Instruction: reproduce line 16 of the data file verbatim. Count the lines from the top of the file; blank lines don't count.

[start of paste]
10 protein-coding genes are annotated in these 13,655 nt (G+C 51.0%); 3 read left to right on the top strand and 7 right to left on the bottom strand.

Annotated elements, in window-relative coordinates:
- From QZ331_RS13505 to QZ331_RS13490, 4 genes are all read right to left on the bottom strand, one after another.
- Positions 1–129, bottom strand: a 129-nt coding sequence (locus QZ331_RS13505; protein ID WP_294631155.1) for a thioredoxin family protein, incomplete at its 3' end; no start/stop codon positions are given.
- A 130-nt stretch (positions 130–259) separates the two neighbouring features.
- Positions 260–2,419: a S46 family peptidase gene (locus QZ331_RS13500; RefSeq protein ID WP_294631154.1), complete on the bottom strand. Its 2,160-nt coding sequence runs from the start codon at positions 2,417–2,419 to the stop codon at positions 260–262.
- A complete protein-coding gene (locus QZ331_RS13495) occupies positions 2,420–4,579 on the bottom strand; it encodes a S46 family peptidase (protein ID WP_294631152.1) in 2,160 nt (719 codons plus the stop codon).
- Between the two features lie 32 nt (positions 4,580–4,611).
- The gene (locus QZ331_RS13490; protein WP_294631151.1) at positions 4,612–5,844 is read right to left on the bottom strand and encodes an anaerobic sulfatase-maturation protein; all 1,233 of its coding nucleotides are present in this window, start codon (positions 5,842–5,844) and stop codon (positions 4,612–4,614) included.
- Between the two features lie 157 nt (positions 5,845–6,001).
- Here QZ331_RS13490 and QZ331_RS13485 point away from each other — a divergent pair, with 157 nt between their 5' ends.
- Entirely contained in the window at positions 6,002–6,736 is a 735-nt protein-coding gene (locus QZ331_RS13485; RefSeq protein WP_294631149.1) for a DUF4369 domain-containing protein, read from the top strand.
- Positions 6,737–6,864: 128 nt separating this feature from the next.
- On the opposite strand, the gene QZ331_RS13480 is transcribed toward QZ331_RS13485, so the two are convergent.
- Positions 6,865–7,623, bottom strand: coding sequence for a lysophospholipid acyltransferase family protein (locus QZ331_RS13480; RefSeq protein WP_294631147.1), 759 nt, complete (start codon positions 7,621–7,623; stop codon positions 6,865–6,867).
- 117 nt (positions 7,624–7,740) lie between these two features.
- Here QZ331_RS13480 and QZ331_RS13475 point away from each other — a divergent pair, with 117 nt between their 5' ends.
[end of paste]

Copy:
- 117 nt (positions 7,624–7,740) lie between these two features.